Michigan policymakers have recently considered adopting policies that would affect the school year calendar for public K-12 schools in the state. In particular, legislation introduced in 2015 would, if passed, either overturn or diminish the 2005 mandate that public K-12 schools start after Labor Day. This mandate is known as a post-Labor Day school start (PLDS) law. In addition, many local school districts are considering adopting a year-round school (YRS) calendar.
These policies are often thought to have an impact on tourism since families with school-age children typically plan their vacations and travel around the school calendar. The purposes of this report are to:
- Quantify the benefits of the PLDS law to Michigan’s tourism industry; and
- Qualitatively examine the potential effects of a statewide adoption of a YRS calendar on Michigan’s tourism industry.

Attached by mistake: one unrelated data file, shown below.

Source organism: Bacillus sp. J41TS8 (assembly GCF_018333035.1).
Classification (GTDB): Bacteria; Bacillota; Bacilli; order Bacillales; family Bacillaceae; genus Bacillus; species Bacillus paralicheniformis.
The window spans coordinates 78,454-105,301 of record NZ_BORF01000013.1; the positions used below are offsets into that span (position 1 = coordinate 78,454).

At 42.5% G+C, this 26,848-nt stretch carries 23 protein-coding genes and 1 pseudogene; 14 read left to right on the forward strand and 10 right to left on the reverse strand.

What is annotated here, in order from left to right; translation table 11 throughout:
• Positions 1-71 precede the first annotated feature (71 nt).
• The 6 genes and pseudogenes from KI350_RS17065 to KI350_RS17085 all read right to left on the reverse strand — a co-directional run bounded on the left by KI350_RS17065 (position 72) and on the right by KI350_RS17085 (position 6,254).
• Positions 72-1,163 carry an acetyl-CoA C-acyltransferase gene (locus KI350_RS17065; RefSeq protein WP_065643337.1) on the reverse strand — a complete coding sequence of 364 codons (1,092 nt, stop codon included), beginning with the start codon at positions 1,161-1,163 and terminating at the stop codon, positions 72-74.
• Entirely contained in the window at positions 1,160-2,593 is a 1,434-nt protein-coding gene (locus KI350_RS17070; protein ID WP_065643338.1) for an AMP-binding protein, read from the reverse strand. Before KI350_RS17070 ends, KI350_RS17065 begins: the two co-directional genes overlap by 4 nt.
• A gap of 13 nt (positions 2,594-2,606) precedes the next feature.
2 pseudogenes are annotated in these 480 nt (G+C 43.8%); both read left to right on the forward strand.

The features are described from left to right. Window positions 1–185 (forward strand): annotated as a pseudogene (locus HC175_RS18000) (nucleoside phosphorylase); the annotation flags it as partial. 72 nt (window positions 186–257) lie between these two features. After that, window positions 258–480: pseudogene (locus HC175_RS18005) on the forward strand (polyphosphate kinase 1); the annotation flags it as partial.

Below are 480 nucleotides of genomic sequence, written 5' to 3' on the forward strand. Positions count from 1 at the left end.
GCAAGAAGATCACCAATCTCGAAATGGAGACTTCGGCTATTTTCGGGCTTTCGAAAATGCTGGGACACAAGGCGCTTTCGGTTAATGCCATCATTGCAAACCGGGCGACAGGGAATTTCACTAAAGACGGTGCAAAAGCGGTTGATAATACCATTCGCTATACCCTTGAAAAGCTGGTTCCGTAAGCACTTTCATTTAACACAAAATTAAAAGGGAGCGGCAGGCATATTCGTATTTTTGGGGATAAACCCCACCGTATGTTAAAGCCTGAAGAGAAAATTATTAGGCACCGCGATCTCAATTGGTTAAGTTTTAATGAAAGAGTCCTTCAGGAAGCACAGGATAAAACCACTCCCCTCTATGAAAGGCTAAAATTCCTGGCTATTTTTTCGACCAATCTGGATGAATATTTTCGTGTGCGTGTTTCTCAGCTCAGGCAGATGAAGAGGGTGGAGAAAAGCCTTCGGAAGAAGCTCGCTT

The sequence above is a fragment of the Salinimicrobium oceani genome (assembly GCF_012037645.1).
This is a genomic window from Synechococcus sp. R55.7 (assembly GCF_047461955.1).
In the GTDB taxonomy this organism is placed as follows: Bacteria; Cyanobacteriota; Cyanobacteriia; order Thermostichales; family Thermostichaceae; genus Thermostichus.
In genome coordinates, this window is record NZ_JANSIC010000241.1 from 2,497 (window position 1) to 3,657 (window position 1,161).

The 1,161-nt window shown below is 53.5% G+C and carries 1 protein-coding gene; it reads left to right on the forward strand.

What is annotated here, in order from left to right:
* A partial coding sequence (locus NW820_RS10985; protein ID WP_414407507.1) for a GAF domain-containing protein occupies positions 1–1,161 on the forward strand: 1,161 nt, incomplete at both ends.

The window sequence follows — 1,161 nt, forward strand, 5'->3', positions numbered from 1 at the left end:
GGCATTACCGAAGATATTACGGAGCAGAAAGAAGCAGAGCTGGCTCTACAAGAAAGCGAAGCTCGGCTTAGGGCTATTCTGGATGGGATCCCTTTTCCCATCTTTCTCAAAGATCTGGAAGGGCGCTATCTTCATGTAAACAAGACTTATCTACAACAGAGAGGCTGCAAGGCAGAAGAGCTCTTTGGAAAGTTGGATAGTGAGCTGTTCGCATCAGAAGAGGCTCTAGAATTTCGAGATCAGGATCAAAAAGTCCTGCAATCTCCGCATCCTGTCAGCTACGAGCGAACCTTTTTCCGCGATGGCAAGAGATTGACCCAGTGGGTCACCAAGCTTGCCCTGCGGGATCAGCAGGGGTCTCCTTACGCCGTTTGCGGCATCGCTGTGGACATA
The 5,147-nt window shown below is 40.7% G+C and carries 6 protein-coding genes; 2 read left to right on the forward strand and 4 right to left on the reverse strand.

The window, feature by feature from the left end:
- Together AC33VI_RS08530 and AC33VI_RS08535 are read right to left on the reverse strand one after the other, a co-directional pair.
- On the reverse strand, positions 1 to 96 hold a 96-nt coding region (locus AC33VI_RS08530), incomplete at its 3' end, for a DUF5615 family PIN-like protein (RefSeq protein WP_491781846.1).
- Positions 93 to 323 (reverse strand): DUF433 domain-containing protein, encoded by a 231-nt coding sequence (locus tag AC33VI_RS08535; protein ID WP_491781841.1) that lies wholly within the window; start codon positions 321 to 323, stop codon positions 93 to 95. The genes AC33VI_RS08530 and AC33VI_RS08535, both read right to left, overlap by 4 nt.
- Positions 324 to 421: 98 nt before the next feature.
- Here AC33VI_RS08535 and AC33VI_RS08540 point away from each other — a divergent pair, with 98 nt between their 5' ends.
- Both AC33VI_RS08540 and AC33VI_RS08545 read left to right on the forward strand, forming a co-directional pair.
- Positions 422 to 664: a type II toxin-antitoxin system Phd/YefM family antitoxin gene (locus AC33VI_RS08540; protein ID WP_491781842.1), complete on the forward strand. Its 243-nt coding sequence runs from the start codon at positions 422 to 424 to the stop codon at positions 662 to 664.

Our research and analysis resulted in the following major findings:
- Room sales for Michigan hotels increased by 40,000 to 44,000 room nights in 2007 due to the PLDS law. The impact of the PLDS law on hotel room revenues was between $4.5 and $5.2 million.
- The PLDS law increased hotel room sales and room revenues for hotels in all regions of the state. The impact was the largest in the Southeastern Lower Peninsula.
- The PLDS law in Michigan increased tourism spending by at least $20 million in 2007.
- As policymakers consider the costs and benefits of YRS, a statewide implementation may reduce revenues for the tourism industry. Configuring school year calendars so they maximize breaks during July and August could avoid the potential revenue losses.